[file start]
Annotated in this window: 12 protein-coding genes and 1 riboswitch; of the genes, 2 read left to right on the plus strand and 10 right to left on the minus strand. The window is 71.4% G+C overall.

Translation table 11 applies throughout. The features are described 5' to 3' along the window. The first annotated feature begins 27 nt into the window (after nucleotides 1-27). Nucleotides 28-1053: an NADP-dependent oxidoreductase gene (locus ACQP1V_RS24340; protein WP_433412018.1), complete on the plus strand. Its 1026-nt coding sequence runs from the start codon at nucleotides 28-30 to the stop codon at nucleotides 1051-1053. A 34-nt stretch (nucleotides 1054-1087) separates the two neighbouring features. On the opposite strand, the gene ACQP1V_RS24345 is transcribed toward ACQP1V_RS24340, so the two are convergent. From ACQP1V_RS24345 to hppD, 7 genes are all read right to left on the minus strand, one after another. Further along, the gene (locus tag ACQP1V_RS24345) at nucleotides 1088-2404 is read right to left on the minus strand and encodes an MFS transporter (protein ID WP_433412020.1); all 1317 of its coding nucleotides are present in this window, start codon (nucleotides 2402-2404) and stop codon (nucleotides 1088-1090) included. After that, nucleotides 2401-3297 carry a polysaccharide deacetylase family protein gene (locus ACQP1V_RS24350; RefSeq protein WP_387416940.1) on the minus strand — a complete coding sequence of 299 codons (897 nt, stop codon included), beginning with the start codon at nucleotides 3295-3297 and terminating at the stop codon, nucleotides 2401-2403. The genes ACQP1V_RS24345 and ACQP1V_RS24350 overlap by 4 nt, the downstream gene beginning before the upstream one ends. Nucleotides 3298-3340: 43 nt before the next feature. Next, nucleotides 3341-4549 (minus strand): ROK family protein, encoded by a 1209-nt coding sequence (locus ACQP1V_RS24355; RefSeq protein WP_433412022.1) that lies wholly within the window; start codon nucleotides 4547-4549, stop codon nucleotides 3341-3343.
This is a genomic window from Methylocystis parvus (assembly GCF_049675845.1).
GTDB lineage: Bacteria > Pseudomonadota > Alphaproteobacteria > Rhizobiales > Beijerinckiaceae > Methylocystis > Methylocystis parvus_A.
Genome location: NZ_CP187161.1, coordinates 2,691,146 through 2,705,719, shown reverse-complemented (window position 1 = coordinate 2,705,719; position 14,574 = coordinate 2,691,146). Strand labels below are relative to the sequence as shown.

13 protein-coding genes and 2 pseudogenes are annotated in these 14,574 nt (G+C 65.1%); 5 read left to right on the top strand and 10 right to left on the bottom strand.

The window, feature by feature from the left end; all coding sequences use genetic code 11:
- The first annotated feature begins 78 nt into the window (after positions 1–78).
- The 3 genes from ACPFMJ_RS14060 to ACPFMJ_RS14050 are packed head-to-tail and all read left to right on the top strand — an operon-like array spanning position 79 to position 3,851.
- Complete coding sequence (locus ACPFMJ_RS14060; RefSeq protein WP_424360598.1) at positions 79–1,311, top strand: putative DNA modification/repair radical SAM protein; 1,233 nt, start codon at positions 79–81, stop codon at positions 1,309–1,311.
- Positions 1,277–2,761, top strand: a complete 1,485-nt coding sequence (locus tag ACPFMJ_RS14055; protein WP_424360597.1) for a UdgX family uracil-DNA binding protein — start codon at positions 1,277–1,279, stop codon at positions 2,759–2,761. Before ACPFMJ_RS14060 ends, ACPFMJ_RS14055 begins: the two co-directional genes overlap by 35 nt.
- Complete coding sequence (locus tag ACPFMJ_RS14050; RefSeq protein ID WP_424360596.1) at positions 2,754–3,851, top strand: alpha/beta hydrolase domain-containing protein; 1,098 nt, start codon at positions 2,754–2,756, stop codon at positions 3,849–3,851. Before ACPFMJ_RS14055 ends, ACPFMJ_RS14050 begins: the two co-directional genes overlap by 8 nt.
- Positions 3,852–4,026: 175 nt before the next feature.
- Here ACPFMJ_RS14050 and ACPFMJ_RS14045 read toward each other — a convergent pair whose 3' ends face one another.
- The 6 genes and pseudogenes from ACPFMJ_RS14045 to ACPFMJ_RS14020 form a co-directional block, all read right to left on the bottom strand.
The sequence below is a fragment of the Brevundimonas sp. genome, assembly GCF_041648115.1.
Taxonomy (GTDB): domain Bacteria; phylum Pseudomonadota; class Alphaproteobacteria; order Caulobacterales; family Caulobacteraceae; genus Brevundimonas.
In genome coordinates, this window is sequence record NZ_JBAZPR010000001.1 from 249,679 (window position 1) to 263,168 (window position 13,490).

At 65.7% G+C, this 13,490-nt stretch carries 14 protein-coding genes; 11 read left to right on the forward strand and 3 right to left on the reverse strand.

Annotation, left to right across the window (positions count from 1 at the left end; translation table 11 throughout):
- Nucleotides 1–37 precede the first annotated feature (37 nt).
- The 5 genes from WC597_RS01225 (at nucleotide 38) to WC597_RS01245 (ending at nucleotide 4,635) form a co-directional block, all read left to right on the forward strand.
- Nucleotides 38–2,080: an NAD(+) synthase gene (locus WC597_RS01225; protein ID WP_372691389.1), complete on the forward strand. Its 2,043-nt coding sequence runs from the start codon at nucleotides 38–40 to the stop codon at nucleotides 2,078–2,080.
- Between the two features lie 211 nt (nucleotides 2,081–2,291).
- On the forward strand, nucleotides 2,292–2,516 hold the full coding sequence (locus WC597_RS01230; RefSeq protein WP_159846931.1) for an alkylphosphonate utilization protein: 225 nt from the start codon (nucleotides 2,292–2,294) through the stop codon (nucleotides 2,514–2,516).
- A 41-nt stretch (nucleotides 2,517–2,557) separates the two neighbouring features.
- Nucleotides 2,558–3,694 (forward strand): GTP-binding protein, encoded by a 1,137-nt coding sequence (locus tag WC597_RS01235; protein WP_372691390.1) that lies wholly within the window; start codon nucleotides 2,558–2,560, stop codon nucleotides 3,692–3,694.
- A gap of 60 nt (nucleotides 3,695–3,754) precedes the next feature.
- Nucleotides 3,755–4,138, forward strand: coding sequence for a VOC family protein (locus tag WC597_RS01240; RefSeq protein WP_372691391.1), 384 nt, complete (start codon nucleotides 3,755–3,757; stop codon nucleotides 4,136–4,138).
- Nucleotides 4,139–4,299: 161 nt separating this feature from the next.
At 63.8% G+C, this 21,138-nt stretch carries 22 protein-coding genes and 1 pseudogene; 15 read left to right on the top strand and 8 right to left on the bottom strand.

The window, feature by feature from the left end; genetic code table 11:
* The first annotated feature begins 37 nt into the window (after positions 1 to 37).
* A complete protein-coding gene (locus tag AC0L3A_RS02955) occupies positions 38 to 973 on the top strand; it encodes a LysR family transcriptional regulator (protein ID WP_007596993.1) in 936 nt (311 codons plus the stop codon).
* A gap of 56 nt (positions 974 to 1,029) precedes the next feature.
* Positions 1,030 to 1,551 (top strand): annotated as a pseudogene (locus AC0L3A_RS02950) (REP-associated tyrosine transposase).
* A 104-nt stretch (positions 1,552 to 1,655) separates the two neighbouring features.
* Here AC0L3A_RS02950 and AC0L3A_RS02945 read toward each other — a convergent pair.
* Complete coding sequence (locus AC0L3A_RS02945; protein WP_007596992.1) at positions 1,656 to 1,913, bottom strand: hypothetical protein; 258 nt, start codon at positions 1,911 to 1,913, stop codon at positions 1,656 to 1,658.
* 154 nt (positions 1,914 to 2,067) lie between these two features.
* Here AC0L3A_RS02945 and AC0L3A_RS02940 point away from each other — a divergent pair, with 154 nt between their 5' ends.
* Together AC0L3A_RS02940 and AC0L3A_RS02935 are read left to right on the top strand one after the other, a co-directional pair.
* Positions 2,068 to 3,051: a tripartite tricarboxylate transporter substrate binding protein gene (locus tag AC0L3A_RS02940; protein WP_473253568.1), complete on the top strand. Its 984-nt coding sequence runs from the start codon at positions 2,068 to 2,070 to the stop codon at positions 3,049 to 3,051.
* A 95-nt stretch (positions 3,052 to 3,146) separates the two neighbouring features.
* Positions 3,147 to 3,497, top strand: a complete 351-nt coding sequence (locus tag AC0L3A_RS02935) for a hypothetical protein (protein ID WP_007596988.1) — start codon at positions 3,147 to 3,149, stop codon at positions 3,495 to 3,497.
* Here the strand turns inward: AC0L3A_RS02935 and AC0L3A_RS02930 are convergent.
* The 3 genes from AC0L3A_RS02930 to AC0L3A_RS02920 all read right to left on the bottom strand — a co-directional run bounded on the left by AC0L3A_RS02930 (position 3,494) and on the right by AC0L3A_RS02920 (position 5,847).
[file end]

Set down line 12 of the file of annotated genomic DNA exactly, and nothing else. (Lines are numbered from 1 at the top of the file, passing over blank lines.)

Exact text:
- Complete coding sequence (locus tag ACPFMJ_RS14050; RefSeq protein ID WP_424360596.1) at positions 2,754–3,851, top strand: alpha/beta hydrolase domain-containing protein; 1,098 nt, start codon at positions 2,754–2,756, stop codon at positions 3,849–3,851. Before ACPFMJ_RS14055 ends, ACPFMJ_RS14050 begins: the two co-directional genes overlap by 8 nt.